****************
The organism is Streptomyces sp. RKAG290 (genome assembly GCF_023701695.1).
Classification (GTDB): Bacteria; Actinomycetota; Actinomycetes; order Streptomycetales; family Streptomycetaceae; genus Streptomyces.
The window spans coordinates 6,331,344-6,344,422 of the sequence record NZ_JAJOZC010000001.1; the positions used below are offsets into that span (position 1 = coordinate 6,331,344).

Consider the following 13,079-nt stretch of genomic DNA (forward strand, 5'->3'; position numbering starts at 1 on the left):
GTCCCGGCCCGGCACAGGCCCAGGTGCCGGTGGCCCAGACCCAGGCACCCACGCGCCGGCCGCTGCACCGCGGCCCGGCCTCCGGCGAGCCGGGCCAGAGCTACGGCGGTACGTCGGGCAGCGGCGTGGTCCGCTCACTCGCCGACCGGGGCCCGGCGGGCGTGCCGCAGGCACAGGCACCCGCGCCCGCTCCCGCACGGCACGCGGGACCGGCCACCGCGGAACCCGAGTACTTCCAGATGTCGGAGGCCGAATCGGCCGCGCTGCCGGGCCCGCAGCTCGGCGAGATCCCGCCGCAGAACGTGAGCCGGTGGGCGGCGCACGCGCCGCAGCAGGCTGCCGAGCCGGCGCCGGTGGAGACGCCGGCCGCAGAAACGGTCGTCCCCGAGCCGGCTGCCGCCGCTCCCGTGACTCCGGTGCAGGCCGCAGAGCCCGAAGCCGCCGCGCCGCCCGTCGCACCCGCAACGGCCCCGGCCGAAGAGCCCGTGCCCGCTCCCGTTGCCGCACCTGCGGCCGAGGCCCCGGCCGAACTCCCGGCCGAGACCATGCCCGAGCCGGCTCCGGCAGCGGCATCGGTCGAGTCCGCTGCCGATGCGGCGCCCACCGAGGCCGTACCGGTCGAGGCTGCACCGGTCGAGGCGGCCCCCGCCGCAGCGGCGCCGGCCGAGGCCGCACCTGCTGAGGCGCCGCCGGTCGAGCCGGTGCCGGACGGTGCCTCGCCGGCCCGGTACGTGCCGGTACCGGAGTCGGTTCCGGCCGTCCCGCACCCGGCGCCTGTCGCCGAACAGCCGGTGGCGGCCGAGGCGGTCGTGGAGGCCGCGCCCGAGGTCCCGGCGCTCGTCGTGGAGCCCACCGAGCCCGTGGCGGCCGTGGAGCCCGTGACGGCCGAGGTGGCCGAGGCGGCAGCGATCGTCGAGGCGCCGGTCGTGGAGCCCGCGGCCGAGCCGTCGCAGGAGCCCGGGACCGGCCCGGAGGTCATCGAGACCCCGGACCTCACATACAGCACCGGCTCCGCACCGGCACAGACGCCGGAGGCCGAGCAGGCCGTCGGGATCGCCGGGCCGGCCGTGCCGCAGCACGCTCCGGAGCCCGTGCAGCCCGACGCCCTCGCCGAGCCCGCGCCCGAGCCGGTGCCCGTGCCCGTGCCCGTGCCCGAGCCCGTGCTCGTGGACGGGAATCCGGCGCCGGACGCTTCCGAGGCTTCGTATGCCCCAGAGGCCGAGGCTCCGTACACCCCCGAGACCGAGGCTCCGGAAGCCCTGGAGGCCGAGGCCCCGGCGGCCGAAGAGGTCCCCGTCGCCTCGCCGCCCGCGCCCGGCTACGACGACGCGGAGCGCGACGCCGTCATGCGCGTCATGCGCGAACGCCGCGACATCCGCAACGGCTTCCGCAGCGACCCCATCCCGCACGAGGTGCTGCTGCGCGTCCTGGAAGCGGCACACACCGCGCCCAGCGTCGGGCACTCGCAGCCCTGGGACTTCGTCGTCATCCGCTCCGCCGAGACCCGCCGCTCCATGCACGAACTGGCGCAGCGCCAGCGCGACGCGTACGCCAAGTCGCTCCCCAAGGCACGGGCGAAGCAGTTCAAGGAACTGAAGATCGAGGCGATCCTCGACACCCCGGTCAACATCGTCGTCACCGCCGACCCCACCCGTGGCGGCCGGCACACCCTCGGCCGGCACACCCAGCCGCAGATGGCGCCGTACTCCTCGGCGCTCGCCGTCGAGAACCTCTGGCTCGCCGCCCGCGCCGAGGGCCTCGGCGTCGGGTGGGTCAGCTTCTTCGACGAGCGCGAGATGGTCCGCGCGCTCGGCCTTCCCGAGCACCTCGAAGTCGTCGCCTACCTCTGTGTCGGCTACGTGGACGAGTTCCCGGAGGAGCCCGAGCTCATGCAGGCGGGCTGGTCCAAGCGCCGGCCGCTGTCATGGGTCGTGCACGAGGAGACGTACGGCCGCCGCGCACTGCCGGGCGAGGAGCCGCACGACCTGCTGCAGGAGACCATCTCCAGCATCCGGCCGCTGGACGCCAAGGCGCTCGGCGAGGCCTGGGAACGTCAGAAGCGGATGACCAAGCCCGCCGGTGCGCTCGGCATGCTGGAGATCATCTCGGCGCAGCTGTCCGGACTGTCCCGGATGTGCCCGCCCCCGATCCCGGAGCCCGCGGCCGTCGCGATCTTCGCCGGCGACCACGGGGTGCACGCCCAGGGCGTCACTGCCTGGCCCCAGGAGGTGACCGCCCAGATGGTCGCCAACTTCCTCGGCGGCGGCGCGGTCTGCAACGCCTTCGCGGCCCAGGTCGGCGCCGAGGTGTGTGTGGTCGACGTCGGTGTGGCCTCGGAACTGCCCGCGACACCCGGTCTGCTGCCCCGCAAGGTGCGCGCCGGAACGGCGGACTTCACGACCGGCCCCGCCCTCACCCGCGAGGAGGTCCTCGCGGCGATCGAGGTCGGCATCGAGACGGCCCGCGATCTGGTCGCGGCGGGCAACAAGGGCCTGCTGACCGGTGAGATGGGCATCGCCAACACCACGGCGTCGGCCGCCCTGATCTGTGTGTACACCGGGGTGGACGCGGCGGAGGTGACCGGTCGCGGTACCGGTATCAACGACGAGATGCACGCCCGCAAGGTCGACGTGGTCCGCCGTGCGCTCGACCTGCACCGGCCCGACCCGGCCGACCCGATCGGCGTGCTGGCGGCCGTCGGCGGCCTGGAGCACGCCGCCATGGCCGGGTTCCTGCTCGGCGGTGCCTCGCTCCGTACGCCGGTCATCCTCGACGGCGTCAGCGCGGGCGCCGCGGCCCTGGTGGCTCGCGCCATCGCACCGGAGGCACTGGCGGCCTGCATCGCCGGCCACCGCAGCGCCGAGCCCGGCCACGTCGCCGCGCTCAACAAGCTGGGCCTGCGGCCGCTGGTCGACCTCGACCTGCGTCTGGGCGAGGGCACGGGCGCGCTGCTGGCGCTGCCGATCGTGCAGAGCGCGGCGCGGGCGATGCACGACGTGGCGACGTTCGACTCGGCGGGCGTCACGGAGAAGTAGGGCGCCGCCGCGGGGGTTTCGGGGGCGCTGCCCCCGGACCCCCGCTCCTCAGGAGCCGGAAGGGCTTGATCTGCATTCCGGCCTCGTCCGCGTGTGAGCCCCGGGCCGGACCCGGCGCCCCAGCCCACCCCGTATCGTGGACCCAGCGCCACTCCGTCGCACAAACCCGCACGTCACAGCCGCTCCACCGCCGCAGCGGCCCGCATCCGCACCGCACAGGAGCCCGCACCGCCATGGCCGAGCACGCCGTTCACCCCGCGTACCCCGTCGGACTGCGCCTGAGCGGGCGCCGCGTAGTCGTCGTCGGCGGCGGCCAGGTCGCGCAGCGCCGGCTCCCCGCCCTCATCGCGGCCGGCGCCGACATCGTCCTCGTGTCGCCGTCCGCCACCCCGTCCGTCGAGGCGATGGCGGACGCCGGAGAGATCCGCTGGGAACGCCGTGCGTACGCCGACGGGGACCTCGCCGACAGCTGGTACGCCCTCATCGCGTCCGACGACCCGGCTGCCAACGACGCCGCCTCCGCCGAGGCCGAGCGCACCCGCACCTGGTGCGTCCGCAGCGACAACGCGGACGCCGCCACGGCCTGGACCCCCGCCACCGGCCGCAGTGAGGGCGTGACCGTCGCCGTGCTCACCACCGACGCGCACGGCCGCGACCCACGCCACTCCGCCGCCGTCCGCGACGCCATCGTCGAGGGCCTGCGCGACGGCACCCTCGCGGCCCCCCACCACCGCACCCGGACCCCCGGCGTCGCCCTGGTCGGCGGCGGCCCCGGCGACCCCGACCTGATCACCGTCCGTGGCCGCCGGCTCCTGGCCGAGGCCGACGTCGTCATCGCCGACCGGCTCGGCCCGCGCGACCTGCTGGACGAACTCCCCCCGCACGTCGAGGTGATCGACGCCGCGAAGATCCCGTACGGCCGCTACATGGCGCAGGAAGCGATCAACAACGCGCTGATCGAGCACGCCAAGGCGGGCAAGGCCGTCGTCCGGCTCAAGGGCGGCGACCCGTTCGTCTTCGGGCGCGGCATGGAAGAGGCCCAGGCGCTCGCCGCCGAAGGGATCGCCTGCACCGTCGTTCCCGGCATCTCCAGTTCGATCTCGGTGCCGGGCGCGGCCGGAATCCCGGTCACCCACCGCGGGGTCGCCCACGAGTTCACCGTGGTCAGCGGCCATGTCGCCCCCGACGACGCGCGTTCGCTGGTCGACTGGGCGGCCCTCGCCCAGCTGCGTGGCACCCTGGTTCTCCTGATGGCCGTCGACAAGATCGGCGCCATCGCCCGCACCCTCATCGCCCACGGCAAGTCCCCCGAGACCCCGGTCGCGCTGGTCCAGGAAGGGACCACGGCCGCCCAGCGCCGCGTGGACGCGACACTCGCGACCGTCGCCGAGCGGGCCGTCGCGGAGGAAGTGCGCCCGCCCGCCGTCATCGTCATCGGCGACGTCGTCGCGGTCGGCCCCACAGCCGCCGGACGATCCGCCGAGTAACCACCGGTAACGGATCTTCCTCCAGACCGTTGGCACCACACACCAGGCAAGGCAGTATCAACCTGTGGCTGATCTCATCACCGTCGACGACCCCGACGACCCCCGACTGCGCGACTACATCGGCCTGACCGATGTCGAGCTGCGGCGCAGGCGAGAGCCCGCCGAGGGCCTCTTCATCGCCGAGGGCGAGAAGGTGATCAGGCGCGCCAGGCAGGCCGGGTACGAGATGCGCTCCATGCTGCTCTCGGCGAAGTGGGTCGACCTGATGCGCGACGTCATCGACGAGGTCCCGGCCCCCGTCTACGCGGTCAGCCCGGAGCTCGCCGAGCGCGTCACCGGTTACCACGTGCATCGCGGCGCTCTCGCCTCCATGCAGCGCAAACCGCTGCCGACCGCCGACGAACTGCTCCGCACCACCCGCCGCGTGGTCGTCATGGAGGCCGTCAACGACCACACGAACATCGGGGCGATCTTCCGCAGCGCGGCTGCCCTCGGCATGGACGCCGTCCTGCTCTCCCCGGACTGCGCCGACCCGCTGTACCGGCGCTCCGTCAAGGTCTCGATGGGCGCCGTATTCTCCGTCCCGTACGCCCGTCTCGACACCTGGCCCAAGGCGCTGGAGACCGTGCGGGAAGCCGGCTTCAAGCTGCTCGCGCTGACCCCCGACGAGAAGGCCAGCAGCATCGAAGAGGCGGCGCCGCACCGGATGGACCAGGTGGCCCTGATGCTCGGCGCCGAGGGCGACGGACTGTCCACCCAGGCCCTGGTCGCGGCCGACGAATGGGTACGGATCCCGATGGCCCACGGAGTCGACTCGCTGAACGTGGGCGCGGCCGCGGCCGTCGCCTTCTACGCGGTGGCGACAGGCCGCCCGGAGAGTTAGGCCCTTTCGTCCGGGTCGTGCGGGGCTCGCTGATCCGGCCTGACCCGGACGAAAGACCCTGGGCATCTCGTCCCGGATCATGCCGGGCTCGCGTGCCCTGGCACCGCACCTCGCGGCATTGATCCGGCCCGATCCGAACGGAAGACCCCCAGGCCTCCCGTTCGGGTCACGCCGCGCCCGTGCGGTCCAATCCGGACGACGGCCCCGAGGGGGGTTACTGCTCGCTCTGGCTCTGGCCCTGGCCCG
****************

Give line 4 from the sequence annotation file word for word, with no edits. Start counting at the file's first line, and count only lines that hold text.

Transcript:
Consider the following 13,079-nt stretch of genomic DNA (forward strand, 5'->3'; position numbering starts at 1 on the left):